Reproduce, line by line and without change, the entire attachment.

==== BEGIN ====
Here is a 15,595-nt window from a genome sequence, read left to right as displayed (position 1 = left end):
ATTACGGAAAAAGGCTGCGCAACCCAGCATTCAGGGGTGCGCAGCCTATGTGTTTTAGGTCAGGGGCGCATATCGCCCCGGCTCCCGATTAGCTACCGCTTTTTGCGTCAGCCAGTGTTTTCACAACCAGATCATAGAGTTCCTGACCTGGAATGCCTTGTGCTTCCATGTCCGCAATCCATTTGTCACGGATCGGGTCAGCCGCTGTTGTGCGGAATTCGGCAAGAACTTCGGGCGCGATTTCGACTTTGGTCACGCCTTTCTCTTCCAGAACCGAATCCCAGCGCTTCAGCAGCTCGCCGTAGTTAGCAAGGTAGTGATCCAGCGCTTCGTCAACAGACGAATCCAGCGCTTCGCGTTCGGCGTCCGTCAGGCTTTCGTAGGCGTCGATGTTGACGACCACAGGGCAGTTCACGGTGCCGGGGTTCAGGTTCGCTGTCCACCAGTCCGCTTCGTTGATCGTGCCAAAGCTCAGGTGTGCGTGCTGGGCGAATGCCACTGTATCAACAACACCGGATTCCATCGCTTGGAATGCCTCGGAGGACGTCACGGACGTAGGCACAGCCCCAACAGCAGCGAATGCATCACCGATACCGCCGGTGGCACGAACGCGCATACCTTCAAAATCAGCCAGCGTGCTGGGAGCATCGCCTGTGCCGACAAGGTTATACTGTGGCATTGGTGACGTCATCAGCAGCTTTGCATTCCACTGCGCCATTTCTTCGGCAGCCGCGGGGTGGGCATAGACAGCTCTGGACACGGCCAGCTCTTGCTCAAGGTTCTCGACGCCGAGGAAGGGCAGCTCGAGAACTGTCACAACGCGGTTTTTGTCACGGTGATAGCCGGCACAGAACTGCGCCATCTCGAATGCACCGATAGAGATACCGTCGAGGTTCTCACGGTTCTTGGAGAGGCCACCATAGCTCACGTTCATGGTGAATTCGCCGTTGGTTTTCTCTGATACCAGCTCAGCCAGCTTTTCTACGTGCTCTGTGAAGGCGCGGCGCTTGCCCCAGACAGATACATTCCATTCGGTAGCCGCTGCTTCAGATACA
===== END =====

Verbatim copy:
Here is a 15,595-nt window from a genome sequence, read left to right as displayed (position 1 = left end):
ATTACGGAAAAAGGCTGCGCAACCCAGCATTCAGGGGTGCGCAGCCTATGTGTTTTAGGTCAGGGGCGCATATCGCCCCGGCTCCCGATTAGCTACCGCTTTTTGCGTCAGCCAGTGTTTTCACAACCAGATCATAGAGTTCCTGACCTGGAATGCCTTGTGCTTCCATGTCCGCAATCCATTTGTCACGGATCGGGTCAGCCGCTGTTGTGCGGAATTCGGCAAGAACTTCGGGCGCGATTTCGACTTTGGTCACGCCTTTCTCTTCCAGAACCGAATCCCAGCGCTTCAGCAGCTCGCCGTAGTTAGCAAGGTAGTGATCCAGCGCTTCGTCAACAGACGAATCCAGCGCTTCGCGTTCGGCGTCCGTCAGGCTTTCGTAGGCGTCGATGTTGACGACCACAGGGCAGTTCACGGTGCCGGGGTTCAGGTTCGCTGTCCACCAGTCCGCTTCGTTGATCGTGCCAAAGCTCAGGTGTGCGTGCTGGGCGAATGCCACTGTATCAACAACACCGGATTCCATCGCTTGGAATGCCTCGGAGGACGTCACGGACGTAGGCACAGCCCCAACAGCAGCGAATGCATCACCGATACCGCCGGTGGCACGAACGCGCATACCTTCAAAATCAGCCAGCGTGCTGGGAGCATCGCCTGTGCCGACAAGGTTATACTGTGGCATTGGTGACGTCATCAGCAGCTTTGCATTCCACTGCGCCATTTCTTCGGCAGCCGCGGGGTGGGCATAGACAGCTCTGGACACGGCCAGCTCTTGCTCAAGGTTCTCGACGCCGAGGAAGGGCAGCTCGAGAACTGTCACAACGCGGTTTTTGTCACGGTGATAGCCGGCACAGAACTGCGCCATCTCGAATGCACCGATAGAGATACCGTCGAGGTTCTCACGGTTCTTGGAGAGGCCACCATAGCTCACGTTCATGGTGAATTCGCCGTTGGTTTTCTCTGATACCAGCTCAGCCAGCTTTTCTACGTGCTCTGTGAAGGCGCGGCGCTTGCCCCAGACAGATACATTCCATTCGGTAGCCGCTGCTTCAGATACA